Tributes to Caister’s ‘Peter the Great’
A RENOWNED darts enthusiast from Caister, who beat some of the best players in the world, died on Sunday.
In his time, Peter Rowe successfully challenged professionals including world champion John Lowe and Jocky Wilson.
Still playing at one of his favourite haunts, The Lady Haven, in his final months, he won countless local titles over a period of more than 40 years.
Mr Rowe, who survived his wife Mary, died aged 78 at the James Paget University Hospital after fighting pancreatic cancer. He had one daughter and three grandchildren.
His son-in-law Graham Eagle, 52, recalls the man who, aside from his passion for darts, was not afraid of a debate.
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“He also loved animals and was really compassionate with them if he saw one in distress” he added.
Mr Eagle also recalled his quick way with figures and how handy he was around the house.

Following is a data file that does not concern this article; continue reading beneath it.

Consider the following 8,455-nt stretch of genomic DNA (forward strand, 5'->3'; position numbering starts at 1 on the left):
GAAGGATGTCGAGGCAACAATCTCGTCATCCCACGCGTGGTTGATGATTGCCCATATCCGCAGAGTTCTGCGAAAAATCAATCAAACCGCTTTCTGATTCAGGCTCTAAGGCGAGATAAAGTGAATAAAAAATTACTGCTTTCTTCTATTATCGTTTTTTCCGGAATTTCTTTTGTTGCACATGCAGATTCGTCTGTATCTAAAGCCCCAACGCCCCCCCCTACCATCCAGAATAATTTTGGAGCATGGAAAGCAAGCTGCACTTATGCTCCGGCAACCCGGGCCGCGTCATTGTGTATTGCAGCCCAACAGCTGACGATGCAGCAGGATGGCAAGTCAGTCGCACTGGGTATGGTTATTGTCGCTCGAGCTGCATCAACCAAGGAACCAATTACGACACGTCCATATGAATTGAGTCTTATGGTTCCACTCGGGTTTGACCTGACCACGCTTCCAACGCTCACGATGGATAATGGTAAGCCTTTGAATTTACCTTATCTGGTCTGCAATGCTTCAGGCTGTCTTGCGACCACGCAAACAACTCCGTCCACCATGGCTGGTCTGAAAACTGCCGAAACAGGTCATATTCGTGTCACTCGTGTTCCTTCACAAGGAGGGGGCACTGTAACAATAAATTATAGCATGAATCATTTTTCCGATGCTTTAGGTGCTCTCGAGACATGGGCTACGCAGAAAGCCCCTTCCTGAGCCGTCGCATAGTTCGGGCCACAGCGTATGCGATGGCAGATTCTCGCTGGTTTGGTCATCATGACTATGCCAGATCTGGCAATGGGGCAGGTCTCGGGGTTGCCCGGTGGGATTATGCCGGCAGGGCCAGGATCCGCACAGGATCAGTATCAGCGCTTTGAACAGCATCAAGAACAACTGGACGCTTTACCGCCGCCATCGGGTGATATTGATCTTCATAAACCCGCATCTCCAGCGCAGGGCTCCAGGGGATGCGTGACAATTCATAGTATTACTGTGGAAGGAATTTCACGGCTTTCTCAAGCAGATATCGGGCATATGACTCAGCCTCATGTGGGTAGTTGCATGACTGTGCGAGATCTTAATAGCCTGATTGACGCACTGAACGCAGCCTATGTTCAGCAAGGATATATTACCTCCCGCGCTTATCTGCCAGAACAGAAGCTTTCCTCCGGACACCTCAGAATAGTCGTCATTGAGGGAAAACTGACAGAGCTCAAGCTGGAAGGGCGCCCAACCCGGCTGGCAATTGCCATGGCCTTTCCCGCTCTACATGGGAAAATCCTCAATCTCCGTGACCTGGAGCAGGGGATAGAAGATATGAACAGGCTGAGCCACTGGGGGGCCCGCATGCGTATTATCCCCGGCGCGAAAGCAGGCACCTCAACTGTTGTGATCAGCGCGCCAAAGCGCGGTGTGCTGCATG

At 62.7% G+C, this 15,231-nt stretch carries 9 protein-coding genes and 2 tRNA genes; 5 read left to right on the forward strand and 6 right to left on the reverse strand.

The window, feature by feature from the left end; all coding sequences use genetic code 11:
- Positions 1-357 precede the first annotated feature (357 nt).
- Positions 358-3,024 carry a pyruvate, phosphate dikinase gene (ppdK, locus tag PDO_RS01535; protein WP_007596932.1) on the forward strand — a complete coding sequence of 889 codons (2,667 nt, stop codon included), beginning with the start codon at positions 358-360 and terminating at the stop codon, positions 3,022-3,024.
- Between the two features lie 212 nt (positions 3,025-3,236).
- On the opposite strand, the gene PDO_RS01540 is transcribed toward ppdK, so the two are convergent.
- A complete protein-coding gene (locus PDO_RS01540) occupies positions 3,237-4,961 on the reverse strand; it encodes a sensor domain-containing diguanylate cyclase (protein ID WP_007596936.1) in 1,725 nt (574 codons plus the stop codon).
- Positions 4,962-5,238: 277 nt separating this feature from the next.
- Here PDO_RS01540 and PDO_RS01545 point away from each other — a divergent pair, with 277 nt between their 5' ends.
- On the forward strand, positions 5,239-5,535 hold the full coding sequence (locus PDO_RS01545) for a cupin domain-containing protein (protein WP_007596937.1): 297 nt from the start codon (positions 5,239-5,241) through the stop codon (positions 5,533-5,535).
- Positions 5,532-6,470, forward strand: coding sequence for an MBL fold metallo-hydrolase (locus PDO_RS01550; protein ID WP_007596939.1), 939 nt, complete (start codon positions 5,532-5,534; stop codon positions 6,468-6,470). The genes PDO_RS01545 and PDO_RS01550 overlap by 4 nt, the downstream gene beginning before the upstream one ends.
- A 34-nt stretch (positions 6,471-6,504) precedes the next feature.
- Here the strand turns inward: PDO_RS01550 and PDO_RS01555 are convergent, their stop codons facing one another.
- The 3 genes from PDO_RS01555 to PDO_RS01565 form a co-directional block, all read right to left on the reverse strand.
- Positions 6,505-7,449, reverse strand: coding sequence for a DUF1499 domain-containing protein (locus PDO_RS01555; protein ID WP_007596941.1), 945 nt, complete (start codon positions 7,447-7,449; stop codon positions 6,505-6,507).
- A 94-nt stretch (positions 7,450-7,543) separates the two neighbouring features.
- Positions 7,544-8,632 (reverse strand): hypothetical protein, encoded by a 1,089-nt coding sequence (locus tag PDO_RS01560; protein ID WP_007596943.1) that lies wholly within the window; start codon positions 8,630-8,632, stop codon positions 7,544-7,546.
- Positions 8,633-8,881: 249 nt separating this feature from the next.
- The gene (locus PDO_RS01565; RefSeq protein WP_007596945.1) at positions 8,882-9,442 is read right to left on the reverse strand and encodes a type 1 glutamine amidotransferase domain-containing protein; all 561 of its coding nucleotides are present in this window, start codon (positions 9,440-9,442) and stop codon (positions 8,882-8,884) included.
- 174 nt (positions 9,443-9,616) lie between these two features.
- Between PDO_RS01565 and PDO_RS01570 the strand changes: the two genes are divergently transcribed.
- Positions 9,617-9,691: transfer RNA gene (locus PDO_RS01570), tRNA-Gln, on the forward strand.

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“He was taking down the summer house and doing general DIY at his home just two months ago, and his garage had all kinds of tools in it.”
Born near Wisbech, Mr Rowe is believed to have moved to the area in the 1960s and helped in the building of Woolworths in Great Yarmouth before becoming a full-time handyman.
He was a keen cricketer, as well as a footballing goalkeeper, and had a love of jazz music.
However, it was for his ability to hit the doubles, trebles and bullseyes when required that gained him most attention.
Barry Stewart, close friend and secretary of the summer darts league, said: “Peter was an icon and an inspiration to many young darts players in the Yarmouth area throughout his playing years.
“He was a very dominant figure at the pinnacle of his playing days in the 60s, 70s and early 80s, winning numerous local titles, including 10 Whitbread Singles titles and countless pairs titles with several partners.”
Among his achievements, Mr Rowe formed The Great Yarmouth Super League Team in 1973, and Mr Stewart recalled how several times he came close to making it to Wembley as part of the News of the World Cup. “He just could not get the luck on the final leg” he said, before adding that “the darts world will miss Peter the Great”.